What are the signs and symptoms of genital herpes?

Updated: Mar 17, 2020
  • Author: Sean P McGregor, DO, PharmD; Chief Editor: William D James, MD  more...
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Primary herpes genitalis occurs within 2 days to 2 weeks after exposure to the virus and has the most severe clinical manifestations. Symptoms of the primary episode typically last 2-3 weeks.

In men, painful, erythematous, vesicular lesions that ulcerate most commonly occur on the penis, but they can also occur on the anus and the perineum. In women, primary herpes genitalis presents as vesicular/ulcerated lesions on the cervix and as painful vesicles on the external genitalia bilaterally. They can also occur on the vagina, the perineum, the buttocks, and, at times, the legs in a sacral nerve distribution. Associated symptoms include fever, malaise, edema, inguinal lymphadenopathy, dysuria, and vaginal or penile discharge.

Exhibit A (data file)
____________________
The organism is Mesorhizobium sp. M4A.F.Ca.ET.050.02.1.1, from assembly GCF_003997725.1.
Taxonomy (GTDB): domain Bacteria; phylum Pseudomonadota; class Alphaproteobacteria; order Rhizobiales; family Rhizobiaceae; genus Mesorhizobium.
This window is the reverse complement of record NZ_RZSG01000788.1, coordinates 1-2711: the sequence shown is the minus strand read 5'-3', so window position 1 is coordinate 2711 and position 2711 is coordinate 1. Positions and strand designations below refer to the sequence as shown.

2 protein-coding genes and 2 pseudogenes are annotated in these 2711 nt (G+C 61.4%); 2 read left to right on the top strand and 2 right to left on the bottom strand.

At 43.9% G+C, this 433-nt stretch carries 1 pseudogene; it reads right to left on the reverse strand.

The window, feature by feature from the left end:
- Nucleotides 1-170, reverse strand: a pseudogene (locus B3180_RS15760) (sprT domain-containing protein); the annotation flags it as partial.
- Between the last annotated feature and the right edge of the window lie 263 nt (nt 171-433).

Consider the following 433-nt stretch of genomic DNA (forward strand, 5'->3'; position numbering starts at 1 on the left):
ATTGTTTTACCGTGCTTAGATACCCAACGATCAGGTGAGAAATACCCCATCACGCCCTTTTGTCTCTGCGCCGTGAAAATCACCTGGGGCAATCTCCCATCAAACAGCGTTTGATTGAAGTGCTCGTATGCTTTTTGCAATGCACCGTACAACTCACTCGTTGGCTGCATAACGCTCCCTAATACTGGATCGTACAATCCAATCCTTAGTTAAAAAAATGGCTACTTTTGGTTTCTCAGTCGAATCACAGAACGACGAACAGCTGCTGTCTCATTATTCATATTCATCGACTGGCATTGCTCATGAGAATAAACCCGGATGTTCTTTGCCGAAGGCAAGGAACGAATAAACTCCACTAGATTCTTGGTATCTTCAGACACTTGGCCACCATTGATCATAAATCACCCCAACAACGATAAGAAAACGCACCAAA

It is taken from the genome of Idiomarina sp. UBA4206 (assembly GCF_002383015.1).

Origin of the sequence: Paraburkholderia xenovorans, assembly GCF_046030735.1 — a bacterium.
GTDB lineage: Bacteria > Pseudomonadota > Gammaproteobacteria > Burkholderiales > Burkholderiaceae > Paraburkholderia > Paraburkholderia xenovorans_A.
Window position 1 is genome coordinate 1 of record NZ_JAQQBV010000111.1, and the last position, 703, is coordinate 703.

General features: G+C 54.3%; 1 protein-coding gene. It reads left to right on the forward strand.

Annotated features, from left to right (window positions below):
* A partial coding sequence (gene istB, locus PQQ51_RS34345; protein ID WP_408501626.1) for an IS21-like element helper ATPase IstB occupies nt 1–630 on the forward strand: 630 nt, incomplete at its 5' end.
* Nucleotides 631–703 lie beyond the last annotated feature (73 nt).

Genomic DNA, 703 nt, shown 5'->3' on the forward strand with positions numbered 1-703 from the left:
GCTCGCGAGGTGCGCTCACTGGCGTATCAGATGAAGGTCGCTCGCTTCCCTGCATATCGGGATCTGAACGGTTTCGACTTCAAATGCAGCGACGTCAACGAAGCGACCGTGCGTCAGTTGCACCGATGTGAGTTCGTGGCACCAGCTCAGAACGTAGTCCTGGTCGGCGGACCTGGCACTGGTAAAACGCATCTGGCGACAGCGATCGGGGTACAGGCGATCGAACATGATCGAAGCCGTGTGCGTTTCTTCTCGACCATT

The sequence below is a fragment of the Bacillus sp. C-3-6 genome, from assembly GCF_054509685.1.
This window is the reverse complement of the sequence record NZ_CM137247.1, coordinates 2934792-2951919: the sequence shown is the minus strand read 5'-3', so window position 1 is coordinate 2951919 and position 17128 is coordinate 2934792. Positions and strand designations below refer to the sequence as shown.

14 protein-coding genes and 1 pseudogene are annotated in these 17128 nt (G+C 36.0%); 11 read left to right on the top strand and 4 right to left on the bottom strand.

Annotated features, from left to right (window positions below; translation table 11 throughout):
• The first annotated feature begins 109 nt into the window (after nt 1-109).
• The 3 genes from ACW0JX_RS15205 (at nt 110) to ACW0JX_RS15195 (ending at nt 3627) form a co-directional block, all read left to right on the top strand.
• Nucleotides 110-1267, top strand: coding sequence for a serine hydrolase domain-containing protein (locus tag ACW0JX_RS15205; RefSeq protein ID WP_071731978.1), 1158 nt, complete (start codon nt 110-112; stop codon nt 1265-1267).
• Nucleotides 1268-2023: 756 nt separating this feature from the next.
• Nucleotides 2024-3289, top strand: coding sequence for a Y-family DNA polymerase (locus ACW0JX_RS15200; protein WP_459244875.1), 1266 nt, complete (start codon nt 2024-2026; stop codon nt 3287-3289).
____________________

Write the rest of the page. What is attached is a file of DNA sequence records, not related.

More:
Females may also have lumbosacral radiculopathy, and as many as 25% of women with primary HSV-2 infections may have associated aseptic meningitis.

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